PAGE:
Cole corroborated appellant's version of their encounter with Grooms on the sidewalk and their visit to the liquor store. The defense also recalled a government witness, Detective Combee, who testified in perusing the notes of his interview with Grooms that the complaining witness had told him that Acker had gone into the liquor shop and came back out. The officer was not cross-examined. Neither co-defendant took the stand, but joined appellant in renewing motions for acquittal. These were denied without explanation.
In rejecting appellant Acker's first motion for acquittal, based on counsel's argument that all that the government had shown was that his client was at the scene, but had not presented evidence that he participated in the robbery the court remarked that the complainant "confronted your client with the very fact that he was being robbed and was Mr. Acker going to let it happen, and Mr. Acker simply turned his head away. He did nothing to interfere with it." The court then announced that "the jury could conclude that Mr. Acker was the setup man here because he knew the complainant. I think the evidence is clearly ample."
We find it difficult to reconcile the trial court's denial of the motion with decisions of this court holding that mere presence at the scene of a crime committed by someone else, even with knowledge that an offense has been committed is insufficient to sustain a conviction as an aider or abettor. See, e.g., In re L.A.V., 578 A.2d 708 (D.C. 1990), where we set aside a conviction of the accused as an accomplice to the offense of carrying an unlicensed pistol, even though he had driven the principal offender to the place where they were arrested and was seen conferring with him just before the latter dropped the incriminating weapon, as the pair noticed police approaching them. See also Dumas v. United States, 483 A.2d 301 (D.C. 1984), where police responding to a broadcast of an ongoing burglary found the defendant standing beside the open door of a truck containing a gas stove stolen from the burgled premises. The suspect who was wearing gloves told the arresting officer that police would not find his fingerprints on anything. In reversing his conviction, we cited as controlling precedent such cases as Quarles v. United States, 308 A.2d 773, 774 (D.C. 1973), and Corbin v. United States, 237 A.2d 466, 467 (D.C. 1968), and contrasted them with Montgomery v. United States, 384 A.2d 655, 660 (D.C. 1978), where conviction as an aider and abettor to a shoplifting larceny was upheld because evidence that defendant kept gazing around the shop while his companion was reaching for and stowing away merchandise indicated that he was acting as a lookout.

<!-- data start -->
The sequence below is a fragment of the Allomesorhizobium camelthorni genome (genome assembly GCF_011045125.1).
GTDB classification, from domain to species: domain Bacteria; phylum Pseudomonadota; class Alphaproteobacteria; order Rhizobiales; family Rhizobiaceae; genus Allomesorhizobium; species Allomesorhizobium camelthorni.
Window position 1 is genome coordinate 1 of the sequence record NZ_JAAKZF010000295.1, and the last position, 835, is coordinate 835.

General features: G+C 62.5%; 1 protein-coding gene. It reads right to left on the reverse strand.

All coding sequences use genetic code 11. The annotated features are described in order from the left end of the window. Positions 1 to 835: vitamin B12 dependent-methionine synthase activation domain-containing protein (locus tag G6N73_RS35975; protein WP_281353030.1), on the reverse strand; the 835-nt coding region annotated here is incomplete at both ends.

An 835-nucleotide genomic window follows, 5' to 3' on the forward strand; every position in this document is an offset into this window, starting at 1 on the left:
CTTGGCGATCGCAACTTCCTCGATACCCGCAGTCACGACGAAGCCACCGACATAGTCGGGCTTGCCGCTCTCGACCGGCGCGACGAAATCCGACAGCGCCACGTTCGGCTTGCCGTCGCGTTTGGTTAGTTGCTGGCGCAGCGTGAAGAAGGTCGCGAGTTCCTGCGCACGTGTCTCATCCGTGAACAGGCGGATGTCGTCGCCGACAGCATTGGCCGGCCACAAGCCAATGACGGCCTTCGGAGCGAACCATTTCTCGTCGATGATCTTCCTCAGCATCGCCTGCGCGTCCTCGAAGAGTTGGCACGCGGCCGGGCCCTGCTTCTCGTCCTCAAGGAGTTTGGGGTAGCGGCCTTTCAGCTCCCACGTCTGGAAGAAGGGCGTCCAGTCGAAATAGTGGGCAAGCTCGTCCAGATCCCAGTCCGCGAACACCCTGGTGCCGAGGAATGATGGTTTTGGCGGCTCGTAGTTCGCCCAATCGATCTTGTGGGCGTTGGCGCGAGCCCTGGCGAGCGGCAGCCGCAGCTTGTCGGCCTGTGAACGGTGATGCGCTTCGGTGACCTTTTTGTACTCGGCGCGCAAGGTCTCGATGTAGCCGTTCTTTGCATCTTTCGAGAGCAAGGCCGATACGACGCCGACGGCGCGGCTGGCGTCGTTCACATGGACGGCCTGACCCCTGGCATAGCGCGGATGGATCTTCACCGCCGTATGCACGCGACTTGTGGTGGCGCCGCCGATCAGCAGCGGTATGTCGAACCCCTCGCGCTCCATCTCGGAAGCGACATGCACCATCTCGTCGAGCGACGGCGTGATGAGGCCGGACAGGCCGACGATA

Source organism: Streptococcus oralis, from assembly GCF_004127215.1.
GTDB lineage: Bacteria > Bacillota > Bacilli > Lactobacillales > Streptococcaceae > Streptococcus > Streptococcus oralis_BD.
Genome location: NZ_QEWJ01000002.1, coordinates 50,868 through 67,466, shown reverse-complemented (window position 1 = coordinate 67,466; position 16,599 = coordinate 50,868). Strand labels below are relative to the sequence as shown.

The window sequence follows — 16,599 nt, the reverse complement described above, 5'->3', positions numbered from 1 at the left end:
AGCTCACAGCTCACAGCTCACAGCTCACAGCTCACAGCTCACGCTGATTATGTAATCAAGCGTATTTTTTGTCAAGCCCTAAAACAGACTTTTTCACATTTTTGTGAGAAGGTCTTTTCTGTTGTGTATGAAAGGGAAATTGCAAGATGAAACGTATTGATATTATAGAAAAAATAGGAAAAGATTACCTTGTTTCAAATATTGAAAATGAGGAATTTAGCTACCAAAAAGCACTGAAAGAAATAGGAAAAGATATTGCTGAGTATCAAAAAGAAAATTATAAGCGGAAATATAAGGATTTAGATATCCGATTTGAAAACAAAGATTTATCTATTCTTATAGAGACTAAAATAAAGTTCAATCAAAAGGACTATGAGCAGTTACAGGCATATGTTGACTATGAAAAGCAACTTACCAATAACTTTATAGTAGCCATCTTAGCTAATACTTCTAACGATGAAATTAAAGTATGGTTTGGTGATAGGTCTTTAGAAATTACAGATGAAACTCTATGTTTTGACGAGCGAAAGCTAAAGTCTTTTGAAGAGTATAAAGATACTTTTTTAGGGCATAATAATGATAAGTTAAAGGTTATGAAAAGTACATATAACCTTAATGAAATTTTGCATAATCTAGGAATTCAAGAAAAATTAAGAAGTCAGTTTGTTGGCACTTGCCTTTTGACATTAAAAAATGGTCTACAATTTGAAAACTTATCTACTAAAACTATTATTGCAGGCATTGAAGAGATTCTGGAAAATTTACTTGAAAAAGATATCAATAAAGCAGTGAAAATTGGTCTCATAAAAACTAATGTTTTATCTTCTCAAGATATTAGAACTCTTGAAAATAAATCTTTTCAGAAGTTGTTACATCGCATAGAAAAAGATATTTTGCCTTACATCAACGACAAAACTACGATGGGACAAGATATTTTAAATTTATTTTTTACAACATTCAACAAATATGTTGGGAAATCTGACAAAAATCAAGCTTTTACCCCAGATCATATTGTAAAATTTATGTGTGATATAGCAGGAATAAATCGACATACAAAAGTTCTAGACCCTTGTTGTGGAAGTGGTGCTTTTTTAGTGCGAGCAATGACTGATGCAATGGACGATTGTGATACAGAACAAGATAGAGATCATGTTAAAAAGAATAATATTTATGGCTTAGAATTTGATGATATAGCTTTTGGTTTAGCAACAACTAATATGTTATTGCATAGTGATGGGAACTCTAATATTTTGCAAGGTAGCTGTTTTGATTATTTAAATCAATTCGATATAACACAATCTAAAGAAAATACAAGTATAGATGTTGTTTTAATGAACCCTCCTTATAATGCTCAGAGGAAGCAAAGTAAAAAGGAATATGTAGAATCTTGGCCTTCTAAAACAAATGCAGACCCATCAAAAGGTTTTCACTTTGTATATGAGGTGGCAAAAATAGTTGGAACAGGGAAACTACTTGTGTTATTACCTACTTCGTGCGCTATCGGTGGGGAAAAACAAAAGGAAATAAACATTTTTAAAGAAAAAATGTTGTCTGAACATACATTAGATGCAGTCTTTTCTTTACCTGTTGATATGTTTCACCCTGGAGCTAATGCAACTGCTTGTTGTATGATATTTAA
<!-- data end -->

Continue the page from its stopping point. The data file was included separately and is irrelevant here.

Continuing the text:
On this record, we think it by no means clear beyond a reasonable doubt that appellant's greeting to a former school mate which on its face appeared to be a jovial quip was intended to set up Grooms as a target for robbery, even though appellant's co-defendants might not have noticed the tempting necklace had not appellant's remark drawn attention to it. Granted that if Acker had indeed observed the robbery (as Grooms apparently assumed), he did nothing to frustrate it, but we know of no case -- and the government cites none -- which imposes a duty of rescue upon an inadvertent witness to a crime, particularly when one of the criminals was apparently carrying a handgun. Nor does the evidence here indicate that appellant facilitated the getaway of the culprits. The car they entered in departing the scene was possessed and driven by Cole, not Acker.
We recognize, of course, the well-established rule that when a conviction is challenged on the ground of insufficient evidence, the record must be viewed in the light most favorable to the evidence presented by the government; e.g., Rose v. United States, 535 A.2d 849, 850 (D.C. 1987). Nevertheless, we are unable to conclude that on the testimony against appellant Acker, a reasonable jury could find beyond a reasonable doubt that this particular defendant was guilty of ...